(emphasis added). The court then found that liability predicated upon a violation of a constitutional right could give rise to a claim under the FTCA.
The district court in this case awarded damages to plaintiff invoking four overlapping theories of liability: trespass, invasion of privacy by intrusion, invasion of privacy by publication and Violation of constitutional rights. (Black v. U. S.,) 389 F. Supp. 529, 531 (1975). None of the theories, which the district court invoked are among the exemptions from tort liability specified in the Tort Claims Act.
184 U.S.App.D.C. at 54, 564 F.2d at 539 (emphasis added).
The plaintiff herein relies upon at least two "torts" which, it claims, render the United States liable because these torts would create a liability against a "private individual under like circumstances." 28 U.S.C. § 2674. The first "tort" is a violation of plaintiff's first, fourth, fifth and ninth amendment rights. See Bivens v. Six Unknown Named Agents, 403 U.S. 388, 91 S. Ct. 1999, 29 L. Ed. 2d 619 (1974) (fourth amendment); Dellums v. Powell, 184 U.S.App.D.C. 275, 566 F.2d 167 (1977), Cert. denied, 438 U.S. 916, 98 S. Ct. 3146, 57 L. Ed. 2d 1161 (1978) (first amendment); Paton v. La Prade, 524 F.2d 862 (3d Cir. 1975) (first amendment); States Marine Lines, Inc. v. Shultz, 498 F.2d 1146 (4th Cir. 1974) (fifth amendment). In a recent decision, Norton v. United States of America, 581 F.2d 390 (4th Cir. 1978), the court acknowledged the use of the FTCA for these Bivens -type of torts:
While Bivens created a federal tort for certain violations of the fourth amendment, it did not (and indeed could not) impose liability on the officer's employer, the federal government. (To correct this,) Senator Percy proposed a rider to H.R. 8245 "to provide a remedy against the United States for the intentional torts of its investigative and law enforcement officers." S.Rep. No. 93-588, Supra, (1974) U.S.Code Cong. & Admin.News at 2789. Enacted in March 1974, as Pub.L. No. 93-253, § 2, this legislation amended FTCA to create an exception to the intentional-tort exception of 28 U.S.C. § 2860(h).
The legislative history, however, makes clear that the 1974 amendment (to the FTCA) was viewed by Congress as a "counterpart to the Bivens case. . . ." S.Rep. No. 93-588, Supra, . . .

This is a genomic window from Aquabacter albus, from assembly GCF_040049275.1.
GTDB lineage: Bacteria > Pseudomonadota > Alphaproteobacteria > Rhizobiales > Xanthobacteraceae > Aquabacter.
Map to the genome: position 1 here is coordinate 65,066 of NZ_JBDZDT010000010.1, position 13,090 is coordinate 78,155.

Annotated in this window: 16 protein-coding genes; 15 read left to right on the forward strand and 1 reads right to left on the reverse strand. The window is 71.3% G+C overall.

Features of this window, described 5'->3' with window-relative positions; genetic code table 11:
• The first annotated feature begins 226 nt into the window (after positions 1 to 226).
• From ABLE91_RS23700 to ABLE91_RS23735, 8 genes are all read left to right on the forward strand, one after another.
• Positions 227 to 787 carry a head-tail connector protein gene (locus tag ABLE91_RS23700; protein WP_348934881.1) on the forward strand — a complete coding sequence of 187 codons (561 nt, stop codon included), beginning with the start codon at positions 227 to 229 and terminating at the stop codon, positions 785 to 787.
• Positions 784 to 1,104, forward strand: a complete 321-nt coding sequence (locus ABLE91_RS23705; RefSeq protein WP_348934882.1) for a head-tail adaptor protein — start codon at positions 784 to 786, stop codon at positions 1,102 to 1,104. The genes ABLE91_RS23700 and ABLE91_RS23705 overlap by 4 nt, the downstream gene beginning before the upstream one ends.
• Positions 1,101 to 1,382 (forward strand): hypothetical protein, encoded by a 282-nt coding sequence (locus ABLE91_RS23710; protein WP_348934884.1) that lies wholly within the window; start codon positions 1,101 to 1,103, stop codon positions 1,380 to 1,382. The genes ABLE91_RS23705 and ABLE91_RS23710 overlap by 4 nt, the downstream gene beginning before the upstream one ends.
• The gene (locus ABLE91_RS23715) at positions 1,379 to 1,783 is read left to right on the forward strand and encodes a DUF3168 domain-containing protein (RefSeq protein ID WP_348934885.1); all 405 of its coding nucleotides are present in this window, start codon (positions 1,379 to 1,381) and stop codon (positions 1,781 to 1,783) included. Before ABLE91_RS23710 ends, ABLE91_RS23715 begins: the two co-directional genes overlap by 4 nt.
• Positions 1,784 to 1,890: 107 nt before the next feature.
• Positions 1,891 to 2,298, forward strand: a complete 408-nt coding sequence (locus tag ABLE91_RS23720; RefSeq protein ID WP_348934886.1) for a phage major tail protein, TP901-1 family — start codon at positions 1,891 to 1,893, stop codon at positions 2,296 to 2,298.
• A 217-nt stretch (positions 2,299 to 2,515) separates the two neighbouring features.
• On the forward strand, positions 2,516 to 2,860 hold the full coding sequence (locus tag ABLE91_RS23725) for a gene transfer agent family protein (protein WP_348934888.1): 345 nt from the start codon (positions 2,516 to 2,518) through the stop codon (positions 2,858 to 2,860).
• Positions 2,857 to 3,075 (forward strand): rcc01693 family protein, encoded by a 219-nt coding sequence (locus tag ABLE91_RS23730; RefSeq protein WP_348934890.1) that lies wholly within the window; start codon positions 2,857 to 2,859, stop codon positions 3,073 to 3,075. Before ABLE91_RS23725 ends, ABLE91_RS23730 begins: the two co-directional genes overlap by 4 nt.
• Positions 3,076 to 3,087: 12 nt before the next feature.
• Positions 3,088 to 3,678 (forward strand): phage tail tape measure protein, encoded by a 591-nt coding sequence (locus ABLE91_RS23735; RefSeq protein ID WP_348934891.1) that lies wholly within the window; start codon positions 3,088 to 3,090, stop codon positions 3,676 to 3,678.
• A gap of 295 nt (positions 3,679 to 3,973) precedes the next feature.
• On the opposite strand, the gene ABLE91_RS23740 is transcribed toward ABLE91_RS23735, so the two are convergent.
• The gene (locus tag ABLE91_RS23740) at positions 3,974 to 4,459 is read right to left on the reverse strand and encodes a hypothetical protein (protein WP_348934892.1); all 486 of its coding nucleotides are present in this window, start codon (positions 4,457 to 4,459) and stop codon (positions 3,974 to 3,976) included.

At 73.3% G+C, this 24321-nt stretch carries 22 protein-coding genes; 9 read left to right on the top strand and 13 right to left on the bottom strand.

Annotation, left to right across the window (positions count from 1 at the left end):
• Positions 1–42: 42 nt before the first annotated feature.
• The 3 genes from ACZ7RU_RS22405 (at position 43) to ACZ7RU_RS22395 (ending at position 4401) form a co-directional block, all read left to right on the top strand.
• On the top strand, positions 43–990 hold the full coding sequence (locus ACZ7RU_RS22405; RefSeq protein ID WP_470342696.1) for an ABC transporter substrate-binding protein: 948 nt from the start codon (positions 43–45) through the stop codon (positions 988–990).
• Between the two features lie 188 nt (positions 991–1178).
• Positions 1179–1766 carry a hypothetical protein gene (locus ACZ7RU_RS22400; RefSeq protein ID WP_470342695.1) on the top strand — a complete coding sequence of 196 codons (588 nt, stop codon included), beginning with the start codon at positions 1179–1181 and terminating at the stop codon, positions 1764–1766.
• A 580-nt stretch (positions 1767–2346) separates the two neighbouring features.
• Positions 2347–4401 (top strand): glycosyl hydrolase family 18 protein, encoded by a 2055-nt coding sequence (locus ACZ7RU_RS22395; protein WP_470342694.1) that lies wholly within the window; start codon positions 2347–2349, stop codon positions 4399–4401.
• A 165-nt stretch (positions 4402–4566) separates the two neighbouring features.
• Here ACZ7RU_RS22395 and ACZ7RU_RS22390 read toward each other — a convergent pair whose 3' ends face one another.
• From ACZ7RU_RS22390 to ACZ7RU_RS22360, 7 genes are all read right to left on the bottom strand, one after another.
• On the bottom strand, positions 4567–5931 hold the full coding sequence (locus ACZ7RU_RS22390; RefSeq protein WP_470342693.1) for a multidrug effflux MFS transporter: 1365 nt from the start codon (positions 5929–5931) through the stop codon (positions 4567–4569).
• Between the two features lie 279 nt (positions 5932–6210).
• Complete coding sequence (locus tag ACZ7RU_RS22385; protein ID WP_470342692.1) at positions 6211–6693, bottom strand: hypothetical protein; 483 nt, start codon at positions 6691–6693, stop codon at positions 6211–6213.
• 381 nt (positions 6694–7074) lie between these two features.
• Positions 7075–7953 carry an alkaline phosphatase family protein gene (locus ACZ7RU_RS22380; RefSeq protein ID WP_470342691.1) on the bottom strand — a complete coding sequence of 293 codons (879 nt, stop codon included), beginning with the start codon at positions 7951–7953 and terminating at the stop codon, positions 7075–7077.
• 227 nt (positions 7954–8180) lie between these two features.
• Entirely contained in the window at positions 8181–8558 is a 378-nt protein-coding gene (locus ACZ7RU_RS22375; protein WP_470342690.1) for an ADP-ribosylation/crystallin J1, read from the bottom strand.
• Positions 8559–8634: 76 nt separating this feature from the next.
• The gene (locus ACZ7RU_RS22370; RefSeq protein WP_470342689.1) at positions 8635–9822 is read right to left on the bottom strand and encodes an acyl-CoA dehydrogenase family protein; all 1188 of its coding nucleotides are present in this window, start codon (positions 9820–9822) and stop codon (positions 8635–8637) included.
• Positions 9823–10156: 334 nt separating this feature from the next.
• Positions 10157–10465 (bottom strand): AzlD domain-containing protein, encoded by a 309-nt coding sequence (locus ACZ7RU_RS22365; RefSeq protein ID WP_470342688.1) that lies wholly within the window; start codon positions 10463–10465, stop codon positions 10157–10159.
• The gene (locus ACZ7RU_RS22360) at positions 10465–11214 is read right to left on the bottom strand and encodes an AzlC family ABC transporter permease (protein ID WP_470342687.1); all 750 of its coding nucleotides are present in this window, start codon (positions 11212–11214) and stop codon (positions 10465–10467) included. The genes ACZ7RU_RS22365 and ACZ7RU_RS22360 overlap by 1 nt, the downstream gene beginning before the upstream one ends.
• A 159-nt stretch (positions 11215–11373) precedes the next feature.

581 F.2d at 393. See Birnbaum v. United States, 436 F. Supp. 967, 974-75 (E.D.N.Y.1977). Thus, plaintiff herein could proceed under the FTCA, while relying upon a constitutional tort theory.
The second "tort" relied upon by the plaintiff is that created by 42 U.S.C. § 1985(3). Under this statute, recovery may be had against "persons" if a plaintiff establishes (1) a conspiracy, (2) for the purpose of depriving, either directly or indirectly, any person or class of persons of the equal protection of the laws, or of equal privileges and immunities under the laws, (3) pursuant to which one or more of the conspirators did or caused to be done an act in furtherance of the object of the conspiracy, whereby (4) the plaintiff was injured in his person or property or deprived of having and exercising any right or privilege of a citizen of the United States. Griffin v. Breckenridge, 403 U.S. 88, 102-03, 91 S. Ct. 1790, 29 L. Ed. 2d 338 (1971).
In applying the elements of 42 U.S.C. § 1985(3) to the facts of this case, the Court notes that there are two initial obstacles, which may well be surmountable. First, federal officials should be considered "persons" within the meaning of § 1985(3). See Dry Creek Lodge, Inc. v. United States, 515 F.2d 926, 931 (10th Cir. 1975); Stith v. Barnwell, 447 F. Supp. 970 (M.D.N.C.1978); Alvarez v. Wilson, 431 F. Supp. 136 (N.D.Ill.1977); Butler v. United States, 365 F. Supp. 1035 (D.Hawaii 1973). Second, the statute is not limited to racial discrimination but includes any "class-based, invidiously discriminatory animus," such as that alleged here. 403 U.S. at 102, 91 S. Ct. 1790. Having thus established the potential applicability of § 1985(3) to a suit by these plaintiffs against the Officers, the plaintiff can, therefore, maintain an action against the United States, because the FTCA makes the United States liable "to the same extent as a private individual under like circumstances." 28 U.S.C. § 2674.
III. MOTION FOR CLASS CERTIFICATION
Plaintiff seeks in this litigation to represent the class of "all Churches and Missions of the Church of Scientology located in the United States." Asserting that the prerequisites of Fed.R.Civ.P. 23(a) are met, plaintiff asks that the class be certified under either Rule 23(b)(1), (2), or (3).
Defendants do not challenge the application of the language of Rule 23 to this case. However, defendants do challenge the proposed certification on two grounds apart from Rule 23: (1) that the Court lacks jurisdiction to adjudicate the damage claims of the proposed class members because they have failed to exhaust their administrative remedies, required by 28 U.S.C. § 2675(a);
and (2) that the injunctive relief sought would have the same effect as a class-wide injunction. The Court agrees with defendants' first objection, but not their second.
A. Under the FTCA, Each Alleged Class Member Must Exhaust His or Her Administrative Remedies, Which Has Not Been Done Here and, Therefore, Plaintiff May Not Maintain ...